Mimi, I Never Left

February 12, 2012
By jordan-alexa BRONZE, Stamford, Connecticut
jordan-alexa BRONZE, Stamford, Connecticut
2 articles 0 photos 0 comments

Favorite Quote:
"My mission in life is not merely to survive, but to thrive; and to do so with some passion, some compassion, some humor, and some style." - Maya Angelou

Mimi is absolutely the most beautiful person I’ve ever known, and ever will know, in my entire life. The way she’d smile, all pearly white and toothy, nearly made my heart melt every time. Her curled, black hair always bounced at her shoulders when she ran – usually out of joy. The way she’d fit in my hugs is something I’ll always remember. Her small arms couldn’t quite fit around my body yet, so she’d settle for my neck when I’d pick her up and spin her around, holding her tight.
“Mimi,” I told her one Monday morning, nearly spitting out one of her shiny black curls in the midst of a hug from her. “I know it’s going to be all day, but I will be back soon, alright?”
“How soon?”
“Well, let’s see. You know how that clock says it’s eight-fifteen?”
Pulling away from me, she set her eyes to the digital clock on the cable box set below our small, box TV. Mimi nodded. “I’ll be back when it says four-fifteen.”
Despite the effort to help her tell time, her mouth still curled upside down. “How long is that?”
“Eight hours.”
“Eight!” she cried, wiggling out of my hold. “Are you bonkers?”
“I absolutely am,” I said. “You’ll have to diagnose my problem when I get home.”
“Fine.” Her eyebrows were burrowed, and her smile was a pout, but as soon as I stood up and headed toward the door, all anger was lost. “Bye, daddy. Come home soon!” And she waved me off with her mother standing close by.
Before I’d get to my car, I’d always look at Mimi’s mother. Her mother, even with unruly hair and unbrushed teeth that early in the day, forever will be the love of my life. After everything, she still takes my breath away.
Sometimes I used to just lie in bed and think about how far I’ve come in my life, like buying a house and getting promoted, but especially Jamie and Mimi. Sometimes, I was even proud of myself.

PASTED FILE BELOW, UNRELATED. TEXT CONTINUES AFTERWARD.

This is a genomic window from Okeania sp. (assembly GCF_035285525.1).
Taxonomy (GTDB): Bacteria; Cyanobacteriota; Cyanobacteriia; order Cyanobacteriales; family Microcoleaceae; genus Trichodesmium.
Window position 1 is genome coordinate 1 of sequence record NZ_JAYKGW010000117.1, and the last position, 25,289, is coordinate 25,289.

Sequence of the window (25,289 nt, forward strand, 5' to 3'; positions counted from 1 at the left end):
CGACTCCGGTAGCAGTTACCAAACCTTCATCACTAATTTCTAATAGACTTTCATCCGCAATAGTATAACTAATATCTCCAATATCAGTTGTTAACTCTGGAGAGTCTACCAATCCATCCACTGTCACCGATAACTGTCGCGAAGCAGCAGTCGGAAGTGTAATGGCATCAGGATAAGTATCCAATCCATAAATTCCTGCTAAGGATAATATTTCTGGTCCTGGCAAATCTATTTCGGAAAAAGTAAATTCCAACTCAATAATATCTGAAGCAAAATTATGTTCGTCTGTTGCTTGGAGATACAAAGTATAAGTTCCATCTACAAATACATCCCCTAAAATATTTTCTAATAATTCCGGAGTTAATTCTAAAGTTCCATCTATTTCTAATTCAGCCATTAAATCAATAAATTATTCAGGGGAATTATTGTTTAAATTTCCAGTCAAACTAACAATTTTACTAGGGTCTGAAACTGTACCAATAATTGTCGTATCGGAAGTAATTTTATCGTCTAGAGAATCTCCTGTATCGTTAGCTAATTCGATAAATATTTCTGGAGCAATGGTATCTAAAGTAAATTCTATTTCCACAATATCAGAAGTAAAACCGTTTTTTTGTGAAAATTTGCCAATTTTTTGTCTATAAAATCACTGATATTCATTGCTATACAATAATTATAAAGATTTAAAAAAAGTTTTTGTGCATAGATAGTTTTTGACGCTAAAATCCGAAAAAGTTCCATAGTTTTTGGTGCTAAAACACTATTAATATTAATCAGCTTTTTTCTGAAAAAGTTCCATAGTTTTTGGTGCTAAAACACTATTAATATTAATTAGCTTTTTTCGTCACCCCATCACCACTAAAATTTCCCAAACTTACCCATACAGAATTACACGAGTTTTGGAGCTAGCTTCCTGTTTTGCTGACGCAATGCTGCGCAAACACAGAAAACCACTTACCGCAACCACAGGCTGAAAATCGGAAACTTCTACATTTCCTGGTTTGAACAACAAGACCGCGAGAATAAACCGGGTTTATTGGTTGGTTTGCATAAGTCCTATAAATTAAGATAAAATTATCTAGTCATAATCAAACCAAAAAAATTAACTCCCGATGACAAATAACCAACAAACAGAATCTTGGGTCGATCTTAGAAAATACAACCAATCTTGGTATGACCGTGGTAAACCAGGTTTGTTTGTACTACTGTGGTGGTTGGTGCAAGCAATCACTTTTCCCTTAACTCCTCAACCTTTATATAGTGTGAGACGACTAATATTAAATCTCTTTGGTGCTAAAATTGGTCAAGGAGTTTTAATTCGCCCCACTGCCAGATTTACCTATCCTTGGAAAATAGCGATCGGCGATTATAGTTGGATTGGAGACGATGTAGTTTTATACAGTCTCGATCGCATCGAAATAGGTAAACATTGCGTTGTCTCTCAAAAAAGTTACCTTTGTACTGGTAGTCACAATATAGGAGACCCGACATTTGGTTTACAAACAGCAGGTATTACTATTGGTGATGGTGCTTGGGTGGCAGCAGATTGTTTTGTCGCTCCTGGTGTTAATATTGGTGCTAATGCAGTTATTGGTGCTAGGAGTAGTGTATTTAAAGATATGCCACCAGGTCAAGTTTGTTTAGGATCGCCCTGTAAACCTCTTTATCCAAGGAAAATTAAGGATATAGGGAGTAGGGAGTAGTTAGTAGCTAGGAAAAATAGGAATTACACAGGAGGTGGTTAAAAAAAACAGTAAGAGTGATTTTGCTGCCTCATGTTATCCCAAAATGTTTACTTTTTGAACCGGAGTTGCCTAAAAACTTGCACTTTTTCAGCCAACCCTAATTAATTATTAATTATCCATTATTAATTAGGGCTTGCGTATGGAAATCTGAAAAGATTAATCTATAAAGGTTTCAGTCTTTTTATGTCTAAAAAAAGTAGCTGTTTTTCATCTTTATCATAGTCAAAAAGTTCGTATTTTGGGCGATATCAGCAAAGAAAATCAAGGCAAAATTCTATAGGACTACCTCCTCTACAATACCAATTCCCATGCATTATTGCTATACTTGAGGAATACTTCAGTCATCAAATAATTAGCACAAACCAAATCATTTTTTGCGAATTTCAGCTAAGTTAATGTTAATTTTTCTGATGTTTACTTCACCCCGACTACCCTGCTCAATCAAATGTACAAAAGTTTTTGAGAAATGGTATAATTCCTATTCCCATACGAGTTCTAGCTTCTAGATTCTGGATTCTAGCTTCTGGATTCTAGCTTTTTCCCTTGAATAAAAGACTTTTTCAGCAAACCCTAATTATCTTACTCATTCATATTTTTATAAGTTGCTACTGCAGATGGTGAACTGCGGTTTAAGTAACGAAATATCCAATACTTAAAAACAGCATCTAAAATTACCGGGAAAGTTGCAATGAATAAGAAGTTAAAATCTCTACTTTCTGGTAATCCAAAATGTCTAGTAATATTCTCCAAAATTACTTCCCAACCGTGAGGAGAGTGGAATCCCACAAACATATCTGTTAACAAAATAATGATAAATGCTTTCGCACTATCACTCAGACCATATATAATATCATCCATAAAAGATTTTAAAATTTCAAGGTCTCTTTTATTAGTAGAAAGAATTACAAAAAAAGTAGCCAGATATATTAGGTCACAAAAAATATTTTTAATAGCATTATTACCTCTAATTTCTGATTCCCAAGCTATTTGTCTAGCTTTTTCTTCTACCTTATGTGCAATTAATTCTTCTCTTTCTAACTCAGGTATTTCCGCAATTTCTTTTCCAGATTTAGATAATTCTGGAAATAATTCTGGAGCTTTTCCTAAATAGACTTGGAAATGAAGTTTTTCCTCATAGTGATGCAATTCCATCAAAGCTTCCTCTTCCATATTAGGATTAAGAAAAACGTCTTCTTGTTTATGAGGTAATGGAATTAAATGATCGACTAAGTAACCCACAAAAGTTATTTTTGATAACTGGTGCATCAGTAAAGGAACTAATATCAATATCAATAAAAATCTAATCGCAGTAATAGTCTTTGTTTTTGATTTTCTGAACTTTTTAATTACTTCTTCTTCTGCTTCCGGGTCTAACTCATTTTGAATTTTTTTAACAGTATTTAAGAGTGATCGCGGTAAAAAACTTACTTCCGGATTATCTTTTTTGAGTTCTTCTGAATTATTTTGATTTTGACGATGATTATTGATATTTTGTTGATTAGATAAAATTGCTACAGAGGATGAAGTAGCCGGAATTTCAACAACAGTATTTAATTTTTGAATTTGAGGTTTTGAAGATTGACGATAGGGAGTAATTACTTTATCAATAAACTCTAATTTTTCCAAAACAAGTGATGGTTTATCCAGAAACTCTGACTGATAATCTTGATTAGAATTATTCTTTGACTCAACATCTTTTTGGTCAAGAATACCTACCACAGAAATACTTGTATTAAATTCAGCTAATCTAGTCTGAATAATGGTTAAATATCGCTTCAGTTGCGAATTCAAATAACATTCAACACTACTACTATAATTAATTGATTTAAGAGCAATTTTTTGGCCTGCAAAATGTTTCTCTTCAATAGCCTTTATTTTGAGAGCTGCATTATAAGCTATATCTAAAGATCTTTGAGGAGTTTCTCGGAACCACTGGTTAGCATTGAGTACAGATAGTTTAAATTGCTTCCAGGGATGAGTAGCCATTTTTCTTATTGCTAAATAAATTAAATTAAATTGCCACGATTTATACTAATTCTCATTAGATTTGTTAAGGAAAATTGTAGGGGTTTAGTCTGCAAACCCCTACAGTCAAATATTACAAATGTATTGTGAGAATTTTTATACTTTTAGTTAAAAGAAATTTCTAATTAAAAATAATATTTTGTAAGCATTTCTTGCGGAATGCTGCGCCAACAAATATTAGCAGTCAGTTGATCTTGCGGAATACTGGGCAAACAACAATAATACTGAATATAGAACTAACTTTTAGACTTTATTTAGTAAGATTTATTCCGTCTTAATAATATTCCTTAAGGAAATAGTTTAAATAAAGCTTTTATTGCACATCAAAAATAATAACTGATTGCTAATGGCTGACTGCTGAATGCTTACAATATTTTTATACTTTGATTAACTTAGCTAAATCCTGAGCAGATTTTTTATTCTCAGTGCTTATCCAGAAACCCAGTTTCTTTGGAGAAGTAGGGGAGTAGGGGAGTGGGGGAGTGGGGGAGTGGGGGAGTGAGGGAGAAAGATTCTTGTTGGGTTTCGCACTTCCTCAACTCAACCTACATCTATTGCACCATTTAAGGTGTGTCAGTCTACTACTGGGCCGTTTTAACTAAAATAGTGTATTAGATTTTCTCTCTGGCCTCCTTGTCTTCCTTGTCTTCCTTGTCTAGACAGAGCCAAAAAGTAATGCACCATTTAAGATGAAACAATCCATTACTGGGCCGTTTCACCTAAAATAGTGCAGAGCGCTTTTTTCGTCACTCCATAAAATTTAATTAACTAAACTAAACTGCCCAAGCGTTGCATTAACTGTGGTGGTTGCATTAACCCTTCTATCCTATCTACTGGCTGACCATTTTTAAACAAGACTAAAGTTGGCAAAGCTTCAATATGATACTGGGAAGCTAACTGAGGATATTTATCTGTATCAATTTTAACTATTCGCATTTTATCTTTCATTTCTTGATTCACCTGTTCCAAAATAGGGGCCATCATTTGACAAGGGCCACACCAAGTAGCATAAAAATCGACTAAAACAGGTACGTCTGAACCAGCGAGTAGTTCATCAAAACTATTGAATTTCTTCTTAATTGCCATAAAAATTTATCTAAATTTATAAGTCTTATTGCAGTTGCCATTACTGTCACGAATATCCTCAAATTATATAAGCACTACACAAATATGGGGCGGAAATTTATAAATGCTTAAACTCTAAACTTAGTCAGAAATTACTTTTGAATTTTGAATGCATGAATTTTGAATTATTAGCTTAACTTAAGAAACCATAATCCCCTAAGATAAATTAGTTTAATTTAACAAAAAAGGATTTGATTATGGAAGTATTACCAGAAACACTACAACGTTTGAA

Mimi wouldn’t be proud of me, not now.
She’s turning nine soon, on the twenty-third of February. Every day, I count down until the days I’ll soon be able to see her again. Jamie knows that it’s best for her to just wait for me to come back.
“What did you tell her?” I asked Jamie, my heart sinking into my stomach during the first days she visited me.
“I told her you’re visiting your brother in California.”
Even today when Jamie still comes to see me, I sometimes can’t help but bite my lower lip to keep myself together.
Wishing I could leave with her while despising my thoughtless decisions, I know I have to let Jamie go soon without me. Time is crunched, but I will forever appreciate her effort. “Please tell Mimi I’ll write soon.”
I watch Jamie’s face crumble, but there’s nothing I can do. I can’t hold my girl and tell her it’s going to be alright, that everything will work out in the end. I can’t hug Mimi again as she powerfully holds me, nearly pleading to come back soon from a long day.
“I will,” she says, trembling as she puts the phone back on its hook. I do the same and watch her emerge from the opposite side of the glass. With every wrinkle in her t-shirt, I think of home. I think of holding her tight in our small bed, breathing in her glorious scent because she was so close.
As she leaves, a tear suddenly escapes from my right eye. I once heard that if a tear first falls from your left eye, they’re tears of sadness; if it falls from the right, they’re tears of happiness. I don’t know who said that because it’s probably an old wives’ tale, but it’s definitely ironic. I try to stay optimistic so the days will go by faster.
Soon enough, I’ll show both Mimi and Jamie that I never really left.

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